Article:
ISHN Guest BlogRecently I was talking to colleagues on the subject of talking to strangers on airplanes. Like many safety professionals I spend a fair amount of time crammed into an uncomfortable seat, breathing stale air, and having my space invaded by a mouth-breather whose idea of a good trip is chatting up the stranger beside him. 

One colleague joked, that all he has to do to cut off any conversation was to introduce himself and say, “I work in worker safety,” after which he can slip into the oblivion of a good read while listening to his favorite music. That conversation planted a germ of an idea that I have been kicking around ever since: “Why are there so many self-loathing safety professionals?”

First off I should probably clear up the commonly held misconception that “self-loathing” means that one hates oneself; yes, that’s one definition, but the second (and more widely used) definition is one who hates a group to which he or she is a member. 

As Groucho Marx once said, “I would never belong to a group that would have me as a member” and this sentiment aptly describes many of today’s safety professionals. The self-loathing safety professional isn’t hard to spot; they tend to fall into one of three categories: the Long-Suffering Martyrs, the Defenders of the Faith, and the Irascible Curmudgeons.

The Long-Suffering Martyrs

Perhaps the most common self-loathing safety professional is the Long-Suffering Martyr. This safety professional sees him or herself as working tirelessly for people who neither value nor respect him or her.

These individuals will whine incessantly that “leadership doesn’t support them” or “nobody cares about safety but me”. In reality, these people have typically brought the contempt of the organization (if it truly even exists) squarely on themselves. The organization has seen these people embrace every simple-minded safety fad and try hackneyed, ham-fisted melodrama in the attempt to manipulate behavior and tug on the heart strings of the workers.

The Long-Suffering Martyrs miss the simple fact that workers have known their entire careers: nobody wants to get hurt and the job isn’t designed to hurt workers. No amount of children’s poster contests or safety slogans ? irrespective of how clever or cute ? will ever change that fact.

If the workers don’t respect these safety professionals it’s because they don’t feel the safety professionals respect them. Years of patronizing and out-and-out insulting programs that treat workers like misbehaving children has fostered a true “us-versus-them” conflict.  More than a few workers flatly reject the idea that the safety guy is looking out for their safety and believe it more likely that the safety guy is looking out for him or herself.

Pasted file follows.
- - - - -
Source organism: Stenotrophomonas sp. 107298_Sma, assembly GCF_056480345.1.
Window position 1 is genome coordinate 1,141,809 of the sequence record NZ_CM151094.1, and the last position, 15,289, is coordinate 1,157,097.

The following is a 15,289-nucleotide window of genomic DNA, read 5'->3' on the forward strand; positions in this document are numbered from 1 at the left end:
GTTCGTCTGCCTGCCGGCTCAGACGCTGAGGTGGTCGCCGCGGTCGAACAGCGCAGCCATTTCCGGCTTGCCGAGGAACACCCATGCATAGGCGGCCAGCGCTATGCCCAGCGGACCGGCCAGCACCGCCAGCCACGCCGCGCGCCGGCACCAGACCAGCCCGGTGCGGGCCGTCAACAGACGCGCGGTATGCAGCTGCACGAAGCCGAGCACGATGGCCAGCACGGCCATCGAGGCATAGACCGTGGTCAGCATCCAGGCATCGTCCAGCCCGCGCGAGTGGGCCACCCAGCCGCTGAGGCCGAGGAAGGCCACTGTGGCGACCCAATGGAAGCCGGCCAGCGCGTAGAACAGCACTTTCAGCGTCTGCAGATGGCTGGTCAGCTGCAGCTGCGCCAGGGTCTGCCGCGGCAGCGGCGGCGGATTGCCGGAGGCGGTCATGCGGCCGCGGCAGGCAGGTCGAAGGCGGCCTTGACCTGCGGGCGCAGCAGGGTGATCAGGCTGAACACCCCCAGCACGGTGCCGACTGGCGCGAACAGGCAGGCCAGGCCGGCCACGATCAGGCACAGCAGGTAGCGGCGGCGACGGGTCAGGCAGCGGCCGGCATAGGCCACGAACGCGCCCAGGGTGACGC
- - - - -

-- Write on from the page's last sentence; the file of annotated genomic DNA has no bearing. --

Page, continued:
Defenders of the Faith

Check out a LinkedIn group devoted to some aspect of safety and you will run across the defender of the faith. Defenders of the Faith comb through every word written to find fault, shout down any opposition, and decry any new idea as heresy. These people see insults everywhere and are quick to take offense; anyone who dare offer criticism of a long-cherished safety practice (irrespective of how simple-minded, anachronistic, or clearly proven as complete snake oil) is tantamount to high-treason. Defenders of the faith see any criticism of anything they believe as a personal attack and tend to respond either like rabid rats or felt-up prom dates.

Take the case of Heinrich’s Pyramid. In a recent poll by Health + Safety magazine found that 88% of safety professionals polled believed that Heinrich’s Pyramid had at least some validity.

Independent researcher Fred Manuele has written a blistering expos? of Heinrich’s work that calls into question Heinrich’s research methods, data, and conclusions. Manuele, as far as anyone can tell, has no vendetta against Heinrich and it is clear, at least to many (if not most) that Manuele does not have a financial ulterior motive (that is to say, unlike many “researchers” out there today that do little but conduct dubious research that always manages to support what they are selling to industry). Manuele seems genuinely interested in duplicating research that was held as gospel by many in the safety profession.)